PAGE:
The book in and of itself is a treasure for all us peepers into the corners and closets of prior centuries. Loved it!

3 people found this helpful

  • Overall
    4 out of 5 stars
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    4 out of 5 stars

Great book, poor reading

If you could sum up If Walls Could Talk in three words, what would they be?

If you like history, and the odd anecdotes that make it really fascinating, this book has it in spades. It does wander off its core path to explain historical minutiae, but that is part of the fun. Also, it is told from a very British point of view that may be a touch jarring to an American reader.

How did the narrator detract from the book?

The narrator had a very high, quiet, breathy voice that I do not prefer for Audiobooks. Also, she was terrible with accents. Her German, Russian and Arabian were identical, and her American was not even as close as I have heard British comics using as jokes.

Any additional comments?

The Author debunks several common misunderstandings about the origins of certain words and phrases that 'everyone' thinks they know the true story on.

3 people found this helpful

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    3 out of 5 stars
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    3 out of 5 stars
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    3 out of 5 stars

Bill Bryson did it better

I found this book irritating. For one it comes across as a compilation of different articles written at different times, because she will mention one tidbit as myth and then later, mention that same bit of information as truth. This was the case with Anne of Cleaves. I studied this period in college and was amazed someone with a PhD would do something so silly. Not just once but at least twice dragging out contradictory information. Secondly, it seemed a little too focused on the aristocracy and their homes. Some mention would be made about the middling and lower classes, but this seemed to be more of a history of the homes of the royal and wealthy.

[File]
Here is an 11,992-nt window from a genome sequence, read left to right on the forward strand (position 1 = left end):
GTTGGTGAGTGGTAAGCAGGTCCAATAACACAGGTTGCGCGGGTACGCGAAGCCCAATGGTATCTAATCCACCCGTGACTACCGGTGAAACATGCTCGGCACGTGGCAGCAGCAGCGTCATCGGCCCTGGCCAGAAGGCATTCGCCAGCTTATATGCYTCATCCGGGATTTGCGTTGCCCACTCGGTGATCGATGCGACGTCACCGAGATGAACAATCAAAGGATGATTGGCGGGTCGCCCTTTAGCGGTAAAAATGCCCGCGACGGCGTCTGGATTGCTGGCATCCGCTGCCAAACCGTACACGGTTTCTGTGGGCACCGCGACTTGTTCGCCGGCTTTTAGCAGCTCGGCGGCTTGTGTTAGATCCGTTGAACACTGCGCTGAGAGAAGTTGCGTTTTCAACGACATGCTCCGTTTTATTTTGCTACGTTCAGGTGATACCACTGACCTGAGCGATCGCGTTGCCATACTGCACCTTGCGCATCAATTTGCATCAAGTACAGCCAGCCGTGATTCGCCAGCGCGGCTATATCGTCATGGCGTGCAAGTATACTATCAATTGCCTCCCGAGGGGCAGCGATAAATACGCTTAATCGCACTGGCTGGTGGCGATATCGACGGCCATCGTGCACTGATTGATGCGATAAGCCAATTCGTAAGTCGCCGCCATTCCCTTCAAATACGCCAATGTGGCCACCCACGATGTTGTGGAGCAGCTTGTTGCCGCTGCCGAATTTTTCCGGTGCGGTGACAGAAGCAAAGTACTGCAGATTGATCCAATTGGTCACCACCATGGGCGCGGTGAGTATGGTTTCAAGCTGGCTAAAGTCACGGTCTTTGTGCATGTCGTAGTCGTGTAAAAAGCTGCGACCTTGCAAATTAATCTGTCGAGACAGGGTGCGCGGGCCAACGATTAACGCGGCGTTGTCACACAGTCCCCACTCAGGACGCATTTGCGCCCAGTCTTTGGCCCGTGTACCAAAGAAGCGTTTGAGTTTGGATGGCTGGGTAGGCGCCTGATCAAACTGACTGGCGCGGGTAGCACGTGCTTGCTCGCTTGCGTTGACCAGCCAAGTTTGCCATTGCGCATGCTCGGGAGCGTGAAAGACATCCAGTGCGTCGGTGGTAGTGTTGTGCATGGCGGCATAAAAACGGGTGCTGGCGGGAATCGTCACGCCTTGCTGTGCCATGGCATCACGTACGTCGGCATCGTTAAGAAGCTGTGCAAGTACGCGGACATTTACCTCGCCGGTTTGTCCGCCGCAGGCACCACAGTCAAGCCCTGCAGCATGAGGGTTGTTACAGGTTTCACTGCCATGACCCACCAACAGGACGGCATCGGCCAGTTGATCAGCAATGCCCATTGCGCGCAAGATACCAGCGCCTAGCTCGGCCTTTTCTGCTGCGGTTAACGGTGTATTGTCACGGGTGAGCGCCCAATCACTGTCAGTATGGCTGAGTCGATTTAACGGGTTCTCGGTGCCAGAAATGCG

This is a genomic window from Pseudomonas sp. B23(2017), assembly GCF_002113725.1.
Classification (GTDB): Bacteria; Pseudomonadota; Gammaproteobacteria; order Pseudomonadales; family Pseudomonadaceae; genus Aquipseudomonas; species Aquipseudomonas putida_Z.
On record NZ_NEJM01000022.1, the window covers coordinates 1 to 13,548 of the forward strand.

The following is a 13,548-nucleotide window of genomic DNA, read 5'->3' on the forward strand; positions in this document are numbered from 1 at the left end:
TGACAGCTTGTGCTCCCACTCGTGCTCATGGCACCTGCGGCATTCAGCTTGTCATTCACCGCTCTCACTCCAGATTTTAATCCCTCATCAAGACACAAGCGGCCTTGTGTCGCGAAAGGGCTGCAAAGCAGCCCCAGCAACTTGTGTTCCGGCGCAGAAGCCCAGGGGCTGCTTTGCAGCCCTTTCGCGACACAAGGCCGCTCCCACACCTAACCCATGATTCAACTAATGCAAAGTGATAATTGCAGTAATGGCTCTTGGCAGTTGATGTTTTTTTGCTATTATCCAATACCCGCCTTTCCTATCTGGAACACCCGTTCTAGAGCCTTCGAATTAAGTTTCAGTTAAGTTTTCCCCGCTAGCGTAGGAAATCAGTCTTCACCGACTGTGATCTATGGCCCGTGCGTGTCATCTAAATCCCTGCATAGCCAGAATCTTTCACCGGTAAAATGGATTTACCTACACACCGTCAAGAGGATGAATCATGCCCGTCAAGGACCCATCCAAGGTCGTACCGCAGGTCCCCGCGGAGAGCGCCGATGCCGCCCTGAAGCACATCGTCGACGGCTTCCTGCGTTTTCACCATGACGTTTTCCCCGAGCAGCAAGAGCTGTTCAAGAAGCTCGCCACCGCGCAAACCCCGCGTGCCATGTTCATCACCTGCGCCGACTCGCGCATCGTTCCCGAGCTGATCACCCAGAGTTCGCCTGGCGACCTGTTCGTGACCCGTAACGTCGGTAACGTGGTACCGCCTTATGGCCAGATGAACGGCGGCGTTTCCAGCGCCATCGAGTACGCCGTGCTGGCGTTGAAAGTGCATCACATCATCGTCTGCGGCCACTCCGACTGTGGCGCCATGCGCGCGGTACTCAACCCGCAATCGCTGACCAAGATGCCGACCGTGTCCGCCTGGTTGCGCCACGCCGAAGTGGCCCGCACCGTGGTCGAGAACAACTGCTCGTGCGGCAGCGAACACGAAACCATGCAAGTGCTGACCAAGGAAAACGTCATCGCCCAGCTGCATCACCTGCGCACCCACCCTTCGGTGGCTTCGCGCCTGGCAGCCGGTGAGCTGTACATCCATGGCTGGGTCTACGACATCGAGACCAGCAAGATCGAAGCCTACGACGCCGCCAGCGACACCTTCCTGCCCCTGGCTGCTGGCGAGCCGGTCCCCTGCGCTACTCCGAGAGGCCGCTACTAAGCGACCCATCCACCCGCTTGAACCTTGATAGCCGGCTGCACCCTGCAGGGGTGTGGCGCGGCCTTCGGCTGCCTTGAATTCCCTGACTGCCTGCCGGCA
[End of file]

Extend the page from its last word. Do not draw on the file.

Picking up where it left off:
The narrator has a limited range when capturing voices of other persons/characters when quoting. She gives you enough to know that it is a quote, but no so much that it seems to capture the person. Otherwise, she was ok with the straight reading. If you are determined to buy this listen to the sample and imagine listening to 8 hours of it.
Lastly, this book had me yearning to listen to Bill Bryson's 'At Home' again, which I found to be far more entertaining.

15 people found this helpful

  • Overall
    4 out of 5 stars
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    5 out of 5 stars
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    4 out of 5 stars

Surprisingly good!

I enjoyed this much more than I expected to. I'm not sure why I chose it initially, and it did sit in my queue for a couple weeks before I decided to give it a shot, but once I got into it I was enthralled. I was genuinely sorry when it was over. I really learned a lot and hugely enjoyed the narration. I will definitely go back and listen again.

2 people found this helpful

  • Overall
    4 out of 5 stars
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    4 out of 5 stars

Horrible narration ruined the book

My header says it all. Lucy Worsley is a wonderful writer & her research & knowledge are on full display in this book. Sadly, the narration is awful. It sounds like some strange automated robotic recording and not as if a real person were reading to you. I never leave nasty reviews but this narration was so offensive to my ears I feel compelled to warn others!

1 person found this helpful

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    5 out of 5 stars
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My thoughts.

Wonderful reading of historical facts about events and life in the times. I would recommend to anyone who is interested in the subject.

1 person found this helpful

  • Overall
    3 out of 5 stars
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    2 out of 5 stars
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    1 out of 5 stars

Bill Bryson's At Home is superior

Would you say that listening to this book was time well-spent? Why or why not?

I have listened to At Home many times and always learn something new. This book is sort of At Home condensed with Bill Bryson's wit and scholarship.

What was most disappointing about Lucy Worsley’s story?

The book is nonfiction; there is no "story."

How could the performance have been better?

She reads quickly and without inflection.

Do you think If Walls Could Talk needs a follow-up book? Why or why not?

no

Any additional comments?

The author expresses as fact her opinions. Was the exhaust fan really the most important development of the 20th century?

3 people found this helpful